To create representation for women of colour, I co-founded an initiative via Instagram called #BrownBabesInSTEM to highlight South Asian women in STEM to connect, collaborate, and create a community. We’ve held multiple virtual events during quarantine with women from over seven different countries. Through this mission, I would like to be a trailblazer for other women of colour who seek to achieve success in the corporate world.”

Representation in Law — Damore Ramwa, Lawyer (New York, U.S.A.)
“Representation in law matters because true advocacy requires empathy and understanding. For me, practicing law wasn’t something that ever felt attainable because it was never a part of my world growing up. I didn’t know any attorneys, and all the ones that I saw in the media were white.

After college, I was privileged to have the opportunity to go to law school — something that many people from my ethnic and socioeconomic background still don’t get due to systemic racial barriers. I never take that it for granted because I know what it means for people of colour. And while I’m encouraged by the diversity I see in the legal profession today, there is still such a long way to go.”

Representation in Media and Business — Mars Kelly, Principal (London, U.K.)
“Growing up in the late ‘80s and ‘90s as a Bangladeshi female, I had the same narrative from my family as most South Asian kids, “You have to become a lawyer, engineer, doctor.” So I took the lawyer route, and my brother took the engineering route. However, after completing law school and being in the legal field, I realized that life had different plans for me.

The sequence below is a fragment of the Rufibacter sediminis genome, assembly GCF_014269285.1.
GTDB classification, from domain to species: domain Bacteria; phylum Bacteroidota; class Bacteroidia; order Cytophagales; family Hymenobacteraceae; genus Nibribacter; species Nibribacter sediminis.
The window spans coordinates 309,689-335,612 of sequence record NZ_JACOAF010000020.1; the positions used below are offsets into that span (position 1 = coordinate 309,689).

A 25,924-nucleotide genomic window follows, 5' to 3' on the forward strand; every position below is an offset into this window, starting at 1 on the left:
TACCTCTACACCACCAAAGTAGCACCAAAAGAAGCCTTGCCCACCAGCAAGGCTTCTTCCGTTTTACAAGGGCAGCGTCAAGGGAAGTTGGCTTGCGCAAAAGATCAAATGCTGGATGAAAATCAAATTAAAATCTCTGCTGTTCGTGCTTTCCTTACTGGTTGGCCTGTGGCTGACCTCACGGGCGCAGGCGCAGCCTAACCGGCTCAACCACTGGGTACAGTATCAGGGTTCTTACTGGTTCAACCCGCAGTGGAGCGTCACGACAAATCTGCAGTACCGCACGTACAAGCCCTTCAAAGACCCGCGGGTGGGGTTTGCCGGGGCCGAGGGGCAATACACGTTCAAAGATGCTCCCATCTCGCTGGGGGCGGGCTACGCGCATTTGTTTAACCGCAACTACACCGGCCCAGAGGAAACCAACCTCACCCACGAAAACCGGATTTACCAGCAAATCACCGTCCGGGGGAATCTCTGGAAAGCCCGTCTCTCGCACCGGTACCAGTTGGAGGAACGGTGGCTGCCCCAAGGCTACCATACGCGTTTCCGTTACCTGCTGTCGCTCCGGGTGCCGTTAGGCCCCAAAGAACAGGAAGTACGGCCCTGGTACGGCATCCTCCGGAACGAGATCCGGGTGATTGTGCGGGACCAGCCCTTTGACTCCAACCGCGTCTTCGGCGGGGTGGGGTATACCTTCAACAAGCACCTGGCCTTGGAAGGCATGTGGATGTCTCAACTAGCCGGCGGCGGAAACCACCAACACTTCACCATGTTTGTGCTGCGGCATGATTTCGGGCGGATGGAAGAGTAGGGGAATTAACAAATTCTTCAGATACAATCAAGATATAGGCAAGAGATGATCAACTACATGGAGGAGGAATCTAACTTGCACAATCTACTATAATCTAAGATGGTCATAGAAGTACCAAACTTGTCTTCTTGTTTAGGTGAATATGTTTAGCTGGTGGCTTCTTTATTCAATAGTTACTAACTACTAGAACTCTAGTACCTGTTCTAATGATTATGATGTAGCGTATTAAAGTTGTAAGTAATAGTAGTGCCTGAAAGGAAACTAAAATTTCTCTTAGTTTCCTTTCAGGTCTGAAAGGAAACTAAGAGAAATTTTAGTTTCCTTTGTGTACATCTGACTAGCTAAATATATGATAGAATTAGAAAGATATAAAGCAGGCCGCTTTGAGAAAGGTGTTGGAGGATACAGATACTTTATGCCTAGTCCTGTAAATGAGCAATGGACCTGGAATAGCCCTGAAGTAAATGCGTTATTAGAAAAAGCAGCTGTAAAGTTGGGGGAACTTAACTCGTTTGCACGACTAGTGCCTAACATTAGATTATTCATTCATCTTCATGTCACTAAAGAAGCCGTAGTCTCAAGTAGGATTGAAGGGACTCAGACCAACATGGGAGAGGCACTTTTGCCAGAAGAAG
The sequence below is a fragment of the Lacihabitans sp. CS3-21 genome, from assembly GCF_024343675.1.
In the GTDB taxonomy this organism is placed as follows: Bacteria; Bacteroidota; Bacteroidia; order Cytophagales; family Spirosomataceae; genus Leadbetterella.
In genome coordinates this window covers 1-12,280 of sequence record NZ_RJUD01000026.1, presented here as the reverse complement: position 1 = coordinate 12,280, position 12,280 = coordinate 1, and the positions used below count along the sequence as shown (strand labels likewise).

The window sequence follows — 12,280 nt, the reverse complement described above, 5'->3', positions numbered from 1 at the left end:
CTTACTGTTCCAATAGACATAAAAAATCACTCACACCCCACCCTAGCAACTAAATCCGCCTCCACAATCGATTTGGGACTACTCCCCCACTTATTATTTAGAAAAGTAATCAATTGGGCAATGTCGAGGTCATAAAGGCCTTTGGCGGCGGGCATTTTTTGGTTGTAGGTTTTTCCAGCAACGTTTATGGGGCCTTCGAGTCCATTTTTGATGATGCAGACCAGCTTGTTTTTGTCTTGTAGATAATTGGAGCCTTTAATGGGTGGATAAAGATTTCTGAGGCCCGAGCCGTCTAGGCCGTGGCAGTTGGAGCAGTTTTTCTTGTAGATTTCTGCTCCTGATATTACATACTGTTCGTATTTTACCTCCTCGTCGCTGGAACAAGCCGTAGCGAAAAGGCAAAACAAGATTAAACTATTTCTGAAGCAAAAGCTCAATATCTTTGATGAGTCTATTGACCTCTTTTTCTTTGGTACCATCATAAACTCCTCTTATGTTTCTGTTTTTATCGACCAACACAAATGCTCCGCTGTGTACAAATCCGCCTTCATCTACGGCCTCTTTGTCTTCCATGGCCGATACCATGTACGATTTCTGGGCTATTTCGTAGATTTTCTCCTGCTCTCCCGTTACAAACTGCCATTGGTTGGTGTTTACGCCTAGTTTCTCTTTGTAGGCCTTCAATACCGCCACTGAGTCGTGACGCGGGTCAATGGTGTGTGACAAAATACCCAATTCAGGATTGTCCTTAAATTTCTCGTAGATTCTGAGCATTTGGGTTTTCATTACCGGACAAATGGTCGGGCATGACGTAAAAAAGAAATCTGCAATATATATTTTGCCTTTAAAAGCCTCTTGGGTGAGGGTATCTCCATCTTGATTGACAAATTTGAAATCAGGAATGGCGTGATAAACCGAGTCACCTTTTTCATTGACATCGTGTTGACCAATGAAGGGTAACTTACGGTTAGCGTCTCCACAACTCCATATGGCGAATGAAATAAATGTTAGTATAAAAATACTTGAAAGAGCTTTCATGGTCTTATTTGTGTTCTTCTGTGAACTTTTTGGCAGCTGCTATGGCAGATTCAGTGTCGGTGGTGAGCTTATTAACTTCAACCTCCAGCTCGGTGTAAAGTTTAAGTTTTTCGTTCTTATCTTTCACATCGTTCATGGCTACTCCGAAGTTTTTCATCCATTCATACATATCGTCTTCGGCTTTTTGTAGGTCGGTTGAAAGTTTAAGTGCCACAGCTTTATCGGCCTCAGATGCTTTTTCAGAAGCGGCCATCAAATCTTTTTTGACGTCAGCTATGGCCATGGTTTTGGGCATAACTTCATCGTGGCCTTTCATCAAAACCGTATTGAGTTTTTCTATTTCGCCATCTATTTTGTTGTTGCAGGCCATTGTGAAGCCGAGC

I was encouraged by my husband to take the path less travelled by South Asian women — entrepreneurship. Fast forward five years later, after successfully launching multiple brands and scaling my own marketing agency, I can now confidently say, South Asian representation matters in my industry so the future leaders of our world can be inspired at a young age to do something different than the conventional paradigms that their parents might pressure them to do.

I want them to see a woman who looks just like them, raised in a family and community just like theirs, and is thriving in a more creative field, paving their own unique path. Seeing others’ success can inspire others to take a less traditional career path than the previous generation.”

It doesn’t matter how old you are or where you live, a lot of people of colour face very similar scenarios when it comes to their career and the opportunities they have within their industry of choice. With the world changing so rapidly, we are starting to see more representation in the areas that never seemed attainable to so many people of colour — that’s a huge step in the right direction!

Hopefully, by sharing our stories and fighting for change and forming diverse relationships, we will make this “new world” a better one for generations to come.

***
A very special thank you to my contributors, Shanghavy Karunakaran, Damore Ramwa and Mars Kelly, for making this story what it is!

*People of colour represents Black, Indigenous, and People of Colour (Asians, South-Asians and mixed-race) (BIPOC)

Photo by Gemma Chua-Tran on Unsplash
Find more of Megan Ramwa’s writing on Medium